nanosecond

noun

nano·​sec·​ond ˈna-nə-ˌse-kənd How to pronounce nanosecond (audio)
-kənt
1
: one billionth of a second
2
: a very brief moment

Did you know?

The nonserious use of nanosecond is probably much more common than the proper technical use. In measurement terms such as nanosecond, nanogram, and nanometer, nano- means "billionth;" in other kinds of words, its meaning isn't quite so precise. In computers, the speed of reading and writing to random access memory (RAM) is measured in nanoseconds. By comparison, the speed of reading or writing to a hard drive or a CD-ROM player, or for information to travel over the Internet, is measured in milliseconds (thousandths of a second), which are a million times longer than nanoseconds.

Examples of nanosecond in a Sentence

It happens in less than a nanosecond. a nanosecond was about all that it took her to accept his marriage proposal
Recent Examples on the Web Still, having the option to choose the best player in the draft — or trade the pick for more assets — is something many executives would take in a nanosecond. Roderick Boone, Charlotte Observer, 11 May 2024 Magic Johnson answered his cell on the first ring and in a nanosecond his excitement was at a fever pitch. Broderick Turner, Los Angeles Times, 6 Apr. 2024 The programs will continue recognizing complex patterns, adapting faster to changing market conditions and adjusting trading strategies in nanoseconds. Atal Bansal, Forbes, 1 Mar. 2024 Given that polarons can last for about 11 nanoseconds, the scientists think that acoustic exciton-polarons could cover more than 25 micrometers before scattering. IEEE Spectrum, 6 Nov. 2023 Ground-penetrating radar waves travel at a fraction of the speed of light, so the entire process—transmission, reflection, recording—takes nanoseconds. WIRED, 28 Sep. 2023 After firing 192 lasers at a small pellet filled with deuterium-tritium fuel, the resulting reaction essentially created a tiny star for a few nanoseconds. Darren Orf, Popular Mechanics, 9 Aug. 2023 Side characters show up for a nanosecond, then fade from the film’s memory. David Fear, Rolling Stone, 23 June 2023 In any case, just to make things even less quibbling, suppose that the handoff to the human-in-the-loop occurred with a few nanoseconds left to go (a nanosecond is one billionth of a second, which by comparison a fast blink of the eye is a sluggish 300 milliseconds long). Lance Eliot, Forbes, 1 Aug. 2022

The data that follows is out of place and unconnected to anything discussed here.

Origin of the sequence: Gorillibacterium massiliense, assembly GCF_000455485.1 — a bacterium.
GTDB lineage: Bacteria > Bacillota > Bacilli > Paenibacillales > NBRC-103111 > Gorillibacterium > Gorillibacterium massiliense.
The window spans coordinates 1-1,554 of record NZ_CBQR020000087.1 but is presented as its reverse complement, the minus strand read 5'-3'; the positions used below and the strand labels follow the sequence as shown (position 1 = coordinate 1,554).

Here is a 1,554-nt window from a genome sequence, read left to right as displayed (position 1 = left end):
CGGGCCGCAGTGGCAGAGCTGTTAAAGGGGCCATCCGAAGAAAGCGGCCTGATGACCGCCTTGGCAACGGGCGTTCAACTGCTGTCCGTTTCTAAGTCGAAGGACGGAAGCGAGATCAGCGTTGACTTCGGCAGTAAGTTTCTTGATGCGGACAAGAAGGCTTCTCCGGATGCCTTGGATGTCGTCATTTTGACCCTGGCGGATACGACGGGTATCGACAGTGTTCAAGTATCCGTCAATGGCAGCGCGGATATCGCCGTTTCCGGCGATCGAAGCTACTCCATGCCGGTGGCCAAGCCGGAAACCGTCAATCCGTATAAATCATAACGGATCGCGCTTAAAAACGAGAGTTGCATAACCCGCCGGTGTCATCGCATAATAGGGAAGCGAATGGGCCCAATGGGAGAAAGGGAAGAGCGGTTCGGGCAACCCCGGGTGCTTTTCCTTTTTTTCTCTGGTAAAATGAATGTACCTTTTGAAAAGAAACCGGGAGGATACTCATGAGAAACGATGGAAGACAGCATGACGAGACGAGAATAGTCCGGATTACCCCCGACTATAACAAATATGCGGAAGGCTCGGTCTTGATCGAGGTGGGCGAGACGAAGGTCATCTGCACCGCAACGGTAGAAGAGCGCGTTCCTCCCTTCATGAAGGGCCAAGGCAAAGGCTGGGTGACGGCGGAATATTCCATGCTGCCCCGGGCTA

These examples are programmatically compiled from various online sources to illustrate current usage of the word 'nanosecond.' Any opinions expressed in the examples do not represent those of Merriam-Webster or its editors. Send us feedback about these examples.

Word History

Etymology

International Scientific Vocabulary

First Known Use

1958, in the meaning defined at sense 1

Time Traveler
The first known use of nanosecond was in 1958

Dictionary Entries Near nanosecond

Cite this Entry

“Nanosecond.” Merriam-Webster.com Dictionary, Merriam-Webster, https://www.merriam-webster.com/dictionary/nanosecond. Accessed 24 May. 2024.

Kids Definition

nanosecond

noun
nano·​sec·​ond ˈnan-ə-ˌsek-ənd How to pronounce nanosecond (audio)
-ənt
: one billionth of a second

Medical Definition

nanosecond

noun
nano·​sec·​ond -ˌsek-ənd, -ənt How to pronounce nanosecond (audio)
: one billionth of a second
abbreviation ns, nsec
Last Updated: - Updated example sentences
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